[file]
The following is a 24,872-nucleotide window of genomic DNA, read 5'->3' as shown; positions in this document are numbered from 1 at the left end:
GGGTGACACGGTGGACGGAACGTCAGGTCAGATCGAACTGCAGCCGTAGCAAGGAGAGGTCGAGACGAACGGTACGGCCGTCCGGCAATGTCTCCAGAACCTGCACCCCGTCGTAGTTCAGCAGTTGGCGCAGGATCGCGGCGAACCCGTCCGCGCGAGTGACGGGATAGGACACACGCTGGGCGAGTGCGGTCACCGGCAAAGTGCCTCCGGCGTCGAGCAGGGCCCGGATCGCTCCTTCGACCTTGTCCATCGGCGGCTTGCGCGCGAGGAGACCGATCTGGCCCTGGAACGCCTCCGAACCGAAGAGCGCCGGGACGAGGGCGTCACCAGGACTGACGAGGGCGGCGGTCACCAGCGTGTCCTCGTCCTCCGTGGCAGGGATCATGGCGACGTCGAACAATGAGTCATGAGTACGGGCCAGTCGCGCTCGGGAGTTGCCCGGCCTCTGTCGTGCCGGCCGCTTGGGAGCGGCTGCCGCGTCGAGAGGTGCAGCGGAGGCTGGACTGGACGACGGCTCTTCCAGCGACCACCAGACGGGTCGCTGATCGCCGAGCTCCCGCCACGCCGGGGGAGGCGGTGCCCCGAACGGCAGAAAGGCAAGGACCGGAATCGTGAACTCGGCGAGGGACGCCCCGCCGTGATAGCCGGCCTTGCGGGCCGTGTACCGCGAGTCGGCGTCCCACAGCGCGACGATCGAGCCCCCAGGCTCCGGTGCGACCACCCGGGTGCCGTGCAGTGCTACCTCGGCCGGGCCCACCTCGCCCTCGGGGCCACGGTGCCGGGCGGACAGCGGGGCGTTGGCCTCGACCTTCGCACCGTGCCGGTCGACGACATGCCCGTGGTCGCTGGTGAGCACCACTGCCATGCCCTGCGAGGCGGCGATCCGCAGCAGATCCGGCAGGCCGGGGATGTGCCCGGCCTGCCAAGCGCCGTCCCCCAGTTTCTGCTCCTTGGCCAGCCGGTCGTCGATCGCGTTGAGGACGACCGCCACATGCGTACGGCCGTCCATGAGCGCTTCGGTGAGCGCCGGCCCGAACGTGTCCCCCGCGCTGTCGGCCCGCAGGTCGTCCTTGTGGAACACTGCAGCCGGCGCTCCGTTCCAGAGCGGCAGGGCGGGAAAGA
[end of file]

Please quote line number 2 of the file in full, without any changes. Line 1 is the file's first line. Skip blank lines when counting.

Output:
GGGTGACACGGTGGACGGAACGTCAGGTCAGATCGAACTGCAGCCGTAGCAAGGAGAGGTCGAGACGAACGGTACGGCCGTCCGGCAATGTCTCCAGAACCTGCACCCCGTCGTAGTTCAGCAGTTGGCGCAGGATCGCGGCGAACCCGTCCGCGCGAGTGACGGGATAGGACACACGCTGGGCGAGTGCGGTCACCGGCAAAGTGCCTCCGGCGTCGAGCAGGGCCCGGATCGCTCCTTCGACCTTGTCCATCGGCGGCTTGCGCGCGAGGAGACCGATCTGGCCCTGGAACGCCTCCGAACCGAAGAGCGCCGGGACGAGGGCGTCACCAGGACTGACGAGGGCGGCGGTCACCAGCGTGTCCTCGTCCTCCGTGGCAGGGATCATGGCGACGTCGAACAATGAGTCATGAGTACGGGCCAGTCGCGCTCGGGAGTTGCCCGGCCTCTGTCGTGCCGGCCGCTTGGGAGCGGCTGCCGCGTCGAGAGGTGCAGCGGAGGCTGGACTGGACGACGGCTCTTCCAGCGACCACCAGACGGGTCGCTGATCGCCGAGCTCCCGCCACGCCGGGGGAGGCGGTGCCCCGAACGGCAGAAAGGCAAGGACCGGAATCGTGAACTCGGCGAGGGACGCCCCGCCGTGATAGCCGGCCTTGCGGGCCGTGTACCGCGAGTCGGCGTCCCACAGCGCGACGATCGAGCCCCCAGGCTCCGGTGCGACCACCCGGGTGCCGTGCAGTGCTACCTCGGCCGGGCCCACCTCGCCCTCGGGGCCACGGTGCCGGGCGGACAGCGGGGCGTTGGCCTCGACCTTCGCACCGTGCCGGTCGACGACATGCCCGTGGTCGCTGGTGAGCACCACTGCCATGCCCTGCGAGGCGGCGATCCGCAGCAGATCCGGCAGGCCGGGGATGTGCCCGGCCTGCCAAGCGCCGTCCCCCAGTTTCTGCTCCTTGGCCAGCCGGTCGTCGATCGCGTTGAGGACGACCGCCACATGCGTACGGCCGTCCATGAGCGCTTCGGTGAGCGCCGGCCCGAACGTGTCCCCCGCGCTGTCGGCCCGCAGGTCGTCCTTGTGGAACACTGCAGCCGGCGCTCCGTTCCAGAGCGGCAGGGCGGGAAAGA